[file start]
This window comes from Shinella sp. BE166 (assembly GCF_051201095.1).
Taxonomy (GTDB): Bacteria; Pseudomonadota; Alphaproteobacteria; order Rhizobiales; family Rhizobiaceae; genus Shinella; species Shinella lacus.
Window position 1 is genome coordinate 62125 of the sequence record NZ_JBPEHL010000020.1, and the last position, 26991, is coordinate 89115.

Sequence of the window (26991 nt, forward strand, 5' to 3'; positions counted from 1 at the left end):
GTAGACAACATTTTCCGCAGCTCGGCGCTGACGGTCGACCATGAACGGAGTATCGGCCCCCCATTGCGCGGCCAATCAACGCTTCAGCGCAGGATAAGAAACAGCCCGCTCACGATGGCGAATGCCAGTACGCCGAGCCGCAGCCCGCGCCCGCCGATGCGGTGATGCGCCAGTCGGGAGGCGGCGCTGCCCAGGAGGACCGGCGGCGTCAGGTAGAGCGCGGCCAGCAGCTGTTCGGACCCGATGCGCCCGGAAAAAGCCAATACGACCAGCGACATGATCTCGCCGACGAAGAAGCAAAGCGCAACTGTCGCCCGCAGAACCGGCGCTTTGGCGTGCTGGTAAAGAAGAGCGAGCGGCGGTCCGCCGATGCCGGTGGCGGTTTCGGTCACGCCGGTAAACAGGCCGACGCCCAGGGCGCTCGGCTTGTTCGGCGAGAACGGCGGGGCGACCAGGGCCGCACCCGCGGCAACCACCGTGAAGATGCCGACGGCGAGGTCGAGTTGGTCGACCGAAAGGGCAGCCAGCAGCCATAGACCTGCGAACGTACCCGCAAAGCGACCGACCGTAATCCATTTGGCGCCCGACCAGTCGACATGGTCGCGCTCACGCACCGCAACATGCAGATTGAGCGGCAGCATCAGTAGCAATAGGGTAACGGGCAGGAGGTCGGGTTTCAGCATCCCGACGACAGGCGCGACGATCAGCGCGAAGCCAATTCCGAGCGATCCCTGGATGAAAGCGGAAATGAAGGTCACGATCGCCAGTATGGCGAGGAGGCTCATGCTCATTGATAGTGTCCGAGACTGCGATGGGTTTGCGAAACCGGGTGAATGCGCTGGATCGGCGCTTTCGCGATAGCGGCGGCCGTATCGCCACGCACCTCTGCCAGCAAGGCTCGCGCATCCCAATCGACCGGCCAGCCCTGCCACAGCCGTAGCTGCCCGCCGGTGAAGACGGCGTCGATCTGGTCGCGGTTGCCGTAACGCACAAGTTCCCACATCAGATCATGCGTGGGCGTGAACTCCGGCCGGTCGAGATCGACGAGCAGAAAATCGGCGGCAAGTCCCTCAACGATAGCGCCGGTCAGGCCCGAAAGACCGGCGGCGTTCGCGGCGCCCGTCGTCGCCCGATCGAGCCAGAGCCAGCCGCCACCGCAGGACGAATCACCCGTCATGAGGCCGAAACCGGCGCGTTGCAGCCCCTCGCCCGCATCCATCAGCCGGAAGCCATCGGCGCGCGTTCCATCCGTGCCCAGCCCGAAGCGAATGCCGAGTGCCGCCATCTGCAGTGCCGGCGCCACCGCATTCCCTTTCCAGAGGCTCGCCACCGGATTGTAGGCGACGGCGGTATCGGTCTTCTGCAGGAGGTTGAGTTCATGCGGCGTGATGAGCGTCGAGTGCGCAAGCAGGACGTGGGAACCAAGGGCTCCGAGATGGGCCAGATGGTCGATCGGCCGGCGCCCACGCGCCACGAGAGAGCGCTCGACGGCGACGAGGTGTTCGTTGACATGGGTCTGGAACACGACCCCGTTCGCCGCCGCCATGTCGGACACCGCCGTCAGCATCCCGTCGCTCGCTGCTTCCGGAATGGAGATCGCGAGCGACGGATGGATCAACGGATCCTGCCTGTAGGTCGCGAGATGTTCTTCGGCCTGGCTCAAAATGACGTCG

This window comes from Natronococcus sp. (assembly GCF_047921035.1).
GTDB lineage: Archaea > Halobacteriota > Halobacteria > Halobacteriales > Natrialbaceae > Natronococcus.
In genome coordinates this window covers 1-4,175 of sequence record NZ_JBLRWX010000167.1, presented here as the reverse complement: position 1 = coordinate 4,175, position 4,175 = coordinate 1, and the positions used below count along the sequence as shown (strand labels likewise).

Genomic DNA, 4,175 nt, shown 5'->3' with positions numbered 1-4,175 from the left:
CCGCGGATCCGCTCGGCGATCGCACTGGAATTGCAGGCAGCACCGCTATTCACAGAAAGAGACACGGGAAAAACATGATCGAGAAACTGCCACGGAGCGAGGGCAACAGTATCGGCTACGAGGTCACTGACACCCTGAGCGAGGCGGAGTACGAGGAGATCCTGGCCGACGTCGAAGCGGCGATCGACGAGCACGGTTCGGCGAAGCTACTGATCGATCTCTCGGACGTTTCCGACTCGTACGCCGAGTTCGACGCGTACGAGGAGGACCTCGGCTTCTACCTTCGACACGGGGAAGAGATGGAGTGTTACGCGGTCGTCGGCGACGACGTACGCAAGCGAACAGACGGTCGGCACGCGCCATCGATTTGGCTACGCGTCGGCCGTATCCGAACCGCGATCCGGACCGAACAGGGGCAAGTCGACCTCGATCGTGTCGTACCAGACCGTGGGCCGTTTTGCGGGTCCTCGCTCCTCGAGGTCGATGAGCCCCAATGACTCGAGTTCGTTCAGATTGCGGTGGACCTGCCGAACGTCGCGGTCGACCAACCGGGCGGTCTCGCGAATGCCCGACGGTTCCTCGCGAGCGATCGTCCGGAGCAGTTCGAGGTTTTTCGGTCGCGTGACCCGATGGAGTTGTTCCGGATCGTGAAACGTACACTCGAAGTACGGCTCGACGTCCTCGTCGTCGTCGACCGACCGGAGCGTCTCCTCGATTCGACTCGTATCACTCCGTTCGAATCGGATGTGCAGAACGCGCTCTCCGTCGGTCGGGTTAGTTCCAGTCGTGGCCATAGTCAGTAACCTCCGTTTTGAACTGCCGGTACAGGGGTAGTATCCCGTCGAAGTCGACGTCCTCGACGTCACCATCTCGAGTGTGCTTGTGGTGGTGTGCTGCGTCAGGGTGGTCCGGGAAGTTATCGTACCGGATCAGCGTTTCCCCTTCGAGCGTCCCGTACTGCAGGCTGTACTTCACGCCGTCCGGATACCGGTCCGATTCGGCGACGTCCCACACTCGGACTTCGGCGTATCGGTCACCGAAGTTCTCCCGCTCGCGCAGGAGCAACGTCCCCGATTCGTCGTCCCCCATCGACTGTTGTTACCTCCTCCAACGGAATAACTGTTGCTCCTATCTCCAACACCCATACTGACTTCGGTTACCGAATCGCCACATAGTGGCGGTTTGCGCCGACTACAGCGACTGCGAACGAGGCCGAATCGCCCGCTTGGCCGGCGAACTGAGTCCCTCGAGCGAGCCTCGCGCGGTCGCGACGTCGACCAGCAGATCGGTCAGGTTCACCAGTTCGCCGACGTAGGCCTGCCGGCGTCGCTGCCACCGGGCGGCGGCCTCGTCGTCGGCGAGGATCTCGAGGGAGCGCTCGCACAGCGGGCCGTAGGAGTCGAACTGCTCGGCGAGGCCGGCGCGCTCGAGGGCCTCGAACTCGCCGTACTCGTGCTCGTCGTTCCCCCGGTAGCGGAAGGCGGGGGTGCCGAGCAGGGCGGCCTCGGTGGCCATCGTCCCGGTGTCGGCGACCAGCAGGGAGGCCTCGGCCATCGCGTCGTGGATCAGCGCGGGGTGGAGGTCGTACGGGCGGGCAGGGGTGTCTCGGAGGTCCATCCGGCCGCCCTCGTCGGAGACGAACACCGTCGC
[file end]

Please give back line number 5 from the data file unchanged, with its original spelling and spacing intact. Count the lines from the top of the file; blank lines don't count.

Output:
GTAGACAACATTTTCCGCAGCTCGGCGCTGACGGTCGACCATGAACGGAGTATCGGCCCCCCATTGCGCGGCCAATCAACGCTTCAGCGCAGGATAAGAAACAGCCCGCTCACGATGGCGAATGCCAGTACGCCGAGCCGCAGCCCGCGCCCGCCGATGCGGTGATGCGCCAGTCGGGAGGCGGCGCTGCCCAGGAGGACCGGCGGCGTCAGGTAGAGCGCGGCCAGCAGCTGTTCGGACCCGATGCGCCCGGAAAAAGCCAATACGACCAGCGACATGATCTCGCCGACGAAGAAGCAAAGCGCAACTGTCGCCCGCAGAACCGGCGCTTTGGCGTGCTGGTAAAGAAGAGCGAGCGGCGGTCCGCCGATGCCGGTGGCGGTTTCGGTCACGCCGGTAAACAGGCCGACGCCCAGGGCGCTCGGCTTGTTCGGCGAGAACGGCGGGGCGACCAGGGCCGCACCCGCGGCAACCACCGTGAAGATGCCGACGGCGAGGTCGAGTTGGTCGACCGAAAGGGCAGCCAGCAGCCATAGACCTGCGAACGTACCCGCAAAGCGACCGACCGTAATCCATTTGGCGCCCGACCAGTCGACATGGTCGCGCTCACGCACCGCAACATGCAGATTGAGCGGCAGCATCAGTAGCAATAGGGTAACGGGCAGGAGGTCGGGTTTCAGCATCCCGACGACAGGCGCGACGATCAGCGCGAAGCCAATTCCGAGCGATCCCTGGATGAAAGCGGAAATGAAGGTCACGATCGCCAGTATGGCGAGGAGGCTCATGCTCATTGATAGTGTCCGAGACTGCGATGGGTTTGCGAAACCGGGTGAATGCGCTGGATCGGCGCTTTCGCGATAGCGGCGGCCGTATCGCCACGCACCTCTGCCAGCAAGGCTCGCGCATCCCAATCGACCGGCCAGCCCTGCCACAGCCGTAGCTGCCCGCCGGTGAAGACGGCGTCGATCTGGTCGCGGTTGCCGTAACGCACAAGTTCCCACATCAGATCATGCGTGGGCGTGAACTCCGGCCGGTCGAGATCGACGAGCAGAAAATCGGCGGCAAGTCCCTCAACGATAGCGCCGGTCAGGCCCGAAAGACCGGCGGCGTTCGCGGCGCCCGTCGTCGCCCGATCGAGCCAGAGCCAGCCGCCACCGCAGGACGAATCACCCGTCATGAGGCCGAAACCGGCGCGTTGCAGCCCCTCGCCCGCATCCATCAGCCGGAAGCCATCGGCGCGCGTTCCATCCGTGCCCAGCCCGAAGCGAATGCCGAGTGCCGCCATCTGCAGTGCCGGCGCCACCGCATTCCCTTTCCAGAGGCTCGCCACCGGATTGTAGGCGACGGCGGTATCGGTCTTCTGCAGGAGGTTGAGTTCATGCGGCGTGATGAGCGTCGAGTGCGCAAGCAGGACGTGGGAACCAAGGGCTCCGAGATGGGCCAGATGGTCGATCGGCCGGCGCCCACGCGCCACGAGAGAGCGCTCGACGGCGACGAGGTGTTCGTTGACATGGGTCTGGAACACGACCCCGTTCGCCGCCGCCATGTCGGACACCGCCGTCAGCATCCCGTCGCTCGCTGCTTCCGGAATGGAGATCGCGAGCGACGGATGGATCAACGGATCCTGCCTGTAGGTCGCGAGATGTTCTTCGGCCTGGCTCAAAATGACGTCG